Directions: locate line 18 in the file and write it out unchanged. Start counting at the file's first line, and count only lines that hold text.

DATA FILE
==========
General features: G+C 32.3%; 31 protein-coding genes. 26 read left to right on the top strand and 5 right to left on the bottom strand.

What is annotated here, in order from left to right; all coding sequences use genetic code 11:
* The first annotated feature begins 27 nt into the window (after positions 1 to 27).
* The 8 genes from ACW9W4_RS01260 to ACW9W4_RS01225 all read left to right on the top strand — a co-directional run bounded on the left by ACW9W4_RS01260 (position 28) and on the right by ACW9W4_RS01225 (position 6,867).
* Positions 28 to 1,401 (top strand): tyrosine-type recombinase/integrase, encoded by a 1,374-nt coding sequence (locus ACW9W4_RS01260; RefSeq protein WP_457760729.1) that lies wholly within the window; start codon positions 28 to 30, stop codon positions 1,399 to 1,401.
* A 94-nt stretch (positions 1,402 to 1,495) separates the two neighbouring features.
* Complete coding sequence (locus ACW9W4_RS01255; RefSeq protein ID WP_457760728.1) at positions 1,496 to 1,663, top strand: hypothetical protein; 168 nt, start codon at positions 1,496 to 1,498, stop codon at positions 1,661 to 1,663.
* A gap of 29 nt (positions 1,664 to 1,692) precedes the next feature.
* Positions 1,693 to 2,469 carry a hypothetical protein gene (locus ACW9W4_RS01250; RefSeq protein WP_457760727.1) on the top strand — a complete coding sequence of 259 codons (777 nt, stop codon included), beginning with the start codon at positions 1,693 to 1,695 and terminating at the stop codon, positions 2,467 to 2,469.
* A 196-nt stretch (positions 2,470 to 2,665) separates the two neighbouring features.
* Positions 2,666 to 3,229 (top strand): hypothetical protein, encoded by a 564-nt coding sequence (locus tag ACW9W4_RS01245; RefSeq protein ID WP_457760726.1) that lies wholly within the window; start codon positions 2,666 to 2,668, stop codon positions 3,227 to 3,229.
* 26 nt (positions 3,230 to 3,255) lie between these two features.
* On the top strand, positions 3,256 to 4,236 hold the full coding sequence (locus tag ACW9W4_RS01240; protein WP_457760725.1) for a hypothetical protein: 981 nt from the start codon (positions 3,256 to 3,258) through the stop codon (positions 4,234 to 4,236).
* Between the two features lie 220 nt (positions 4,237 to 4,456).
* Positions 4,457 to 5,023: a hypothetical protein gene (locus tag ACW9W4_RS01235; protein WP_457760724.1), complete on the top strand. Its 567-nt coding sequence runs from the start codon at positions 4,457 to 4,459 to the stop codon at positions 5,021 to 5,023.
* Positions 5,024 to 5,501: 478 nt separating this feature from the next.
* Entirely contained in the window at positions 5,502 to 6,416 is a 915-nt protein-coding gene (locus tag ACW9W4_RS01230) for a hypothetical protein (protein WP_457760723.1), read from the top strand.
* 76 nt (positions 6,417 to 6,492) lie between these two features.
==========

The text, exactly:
* 76 nt (positions 6,417 to 6,492) lie between these two features.